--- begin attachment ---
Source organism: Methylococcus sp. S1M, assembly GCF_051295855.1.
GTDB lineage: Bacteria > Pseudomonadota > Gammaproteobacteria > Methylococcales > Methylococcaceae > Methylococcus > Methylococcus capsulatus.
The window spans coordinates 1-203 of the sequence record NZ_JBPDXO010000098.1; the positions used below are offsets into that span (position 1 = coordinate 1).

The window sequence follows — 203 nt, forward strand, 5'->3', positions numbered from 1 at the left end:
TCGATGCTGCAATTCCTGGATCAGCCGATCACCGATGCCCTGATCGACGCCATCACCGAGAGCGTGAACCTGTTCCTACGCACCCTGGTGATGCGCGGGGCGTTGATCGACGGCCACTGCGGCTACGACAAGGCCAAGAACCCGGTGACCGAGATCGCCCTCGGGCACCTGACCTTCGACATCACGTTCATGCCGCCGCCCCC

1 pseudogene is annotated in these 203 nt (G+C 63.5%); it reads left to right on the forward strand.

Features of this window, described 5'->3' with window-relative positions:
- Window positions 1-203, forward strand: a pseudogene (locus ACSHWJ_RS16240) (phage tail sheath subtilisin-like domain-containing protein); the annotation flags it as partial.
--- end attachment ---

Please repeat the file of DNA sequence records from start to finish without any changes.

Source organism: Methylococcus sp. S1M, assembly GCF_051295855.1.
GTDB lineage: Bacteria > Pseudomonadota > Gammaproteobacteria > Methylococcales > Methylococcaceae > Methylococcus > Methylococcus capsulatus.
The window spans coordinates 1-203 of the sequence record NZ_JBPDXO010000098.1; the positions used below are offsets into that span (position 1 = coordinate 1).

The window sequence follows — 203 nt, forward strand, 5'->3', positions numbered from 1 at the left end:
TCGATGCTGCAATTCCTGGATCAGCCGATCACCGATGCCCTGATCGACGCCATCACCGAGAGCGTGAACCTGTTCCTACGCACCCTGGTGATGCGCGGGGCGTTGATCGACGGCCACTGCGGCTACGACAAGGCCAAGAACCCGGTGACCGAGATCGCCCTCGGGCACCTGACCTTCGACATCACGTTCATGCCGCCGCCCCC

1 pseudogene is annotated in these 203 nt (G+C 63.5%); it reads left to right on the forward strand.

Features of this window, described 5'->3' with window-relative positions:
- Window positions 1-203, forward strand: a pseudogene (locus ACSHWJ_RS16240) (phage tail sheath subtilisin-like domain-containing protein); the annotation flags it as partial.